Binding brake pads on A4

All,
This one for those of you with own experience of brake pad replacement.
I have just replaced front pads and disks on my 2001 (B5) A4 Avant. I am
now getting slight overheating on the right side, probably due to the pads binding on the mounting frame and not leaving the disk when brake pedal is released.
When I installed the pads, I noticed that the "hooks" on the pads were very tight going over the frame. Had to tap them into place, methinks this is not such a good sign ;-) My impression is that there should be a bit of play.
Should I consider filing the insides of the pad hooks slightly, so that the fit is slightly looser? If I were to do this, the overheating will stop, but I wonder if maybe this would cause the pads to start rattling around a bit. Would they?
I am unfamiliar with the peculiarities of brakes on the Audi, though I have rebuilt/reconditioned tons of brake calipers on old Saabs.
Tnx for your input /Robert
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There should not be any play. You should use a little caliper grease to keep them from binding. Unless you had to "hammer" rather than "tap" them on, I would guess your caliper needs to be rebuilt or replaced.
Robert Brown wrote:

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Jim wrote:

Thanks for your tip. No, the caliper is fine. Brake piston returns smoothly and easily, piston seal is fine, guide pins and holes sliding freely in relation to each other, without play.
But you got me thinking along the lines of "no play" vs. "too snug", for the brake pads on their mounting frames. In my case, even with the copper grease, they were "too snug". This morning, a couple of strokes of the file, plus more copper grease, got the pads moving laterally, freely, and without introducing play.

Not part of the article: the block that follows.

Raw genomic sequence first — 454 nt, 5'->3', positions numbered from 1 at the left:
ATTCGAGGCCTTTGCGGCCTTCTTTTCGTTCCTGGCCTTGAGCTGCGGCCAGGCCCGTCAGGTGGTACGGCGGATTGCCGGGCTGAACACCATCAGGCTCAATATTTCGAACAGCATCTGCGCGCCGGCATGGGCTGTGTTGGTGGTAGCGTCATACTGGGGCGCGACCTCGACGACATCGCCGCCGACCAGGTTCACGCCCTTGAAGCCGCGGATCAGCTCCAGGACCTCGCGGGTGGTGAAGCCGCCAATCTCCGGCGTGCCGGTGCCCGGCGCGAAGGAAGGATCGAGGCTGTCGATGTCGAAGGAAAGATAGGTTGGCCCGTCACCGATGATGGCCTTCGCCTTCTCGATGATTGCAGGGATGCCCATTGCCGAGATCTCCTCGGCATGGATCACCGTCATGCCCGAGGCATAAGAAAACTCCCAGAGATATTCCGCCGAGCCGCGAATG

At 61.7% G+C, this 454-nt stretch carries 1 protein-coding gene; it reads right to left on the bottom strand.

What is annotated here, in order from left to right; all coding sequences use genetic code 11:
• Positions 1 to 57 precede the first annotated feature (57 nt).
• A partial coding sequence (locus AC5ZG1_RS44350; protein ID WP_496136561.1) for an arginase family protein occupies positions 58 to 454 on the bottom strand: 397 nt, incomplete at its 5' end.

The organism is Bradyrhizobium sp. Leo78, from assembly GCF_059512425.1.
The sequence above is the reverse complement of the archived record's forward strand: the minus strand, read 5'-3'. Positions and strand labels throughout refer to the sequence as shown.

/Robert
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Now my question is how do you know it's only the right side that's overheating? Do you keep dipping your index finger through the rim while driving? :)
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JP Roberts wrote:

Because the left side is much cooler.

Something like that. First I drive around with minimal use of brakes (use clutch or engine braking to stop the car, preferably on an uphill section if I can find one). Idea is that no brake pedal has been used in the process. In fact, to check front brake drag, you can stop the car using the handbrake, which activates the rear wheels of course.
Disks should not be hot to the touch; right and left ones should be of similar temperature. And yes, I poke my fingers through the rim to check them. Carefully. I don't know of any other way, do you?
Then I repeat the test, after driving around with lots of brake pedal. This time it suffices to hold the hand close to the disk. It's just a matter of comparing the heat radiating from each side.
Removing both wheels and rotating the disks by hand will also give a good indication of where the problem is.
/Robert
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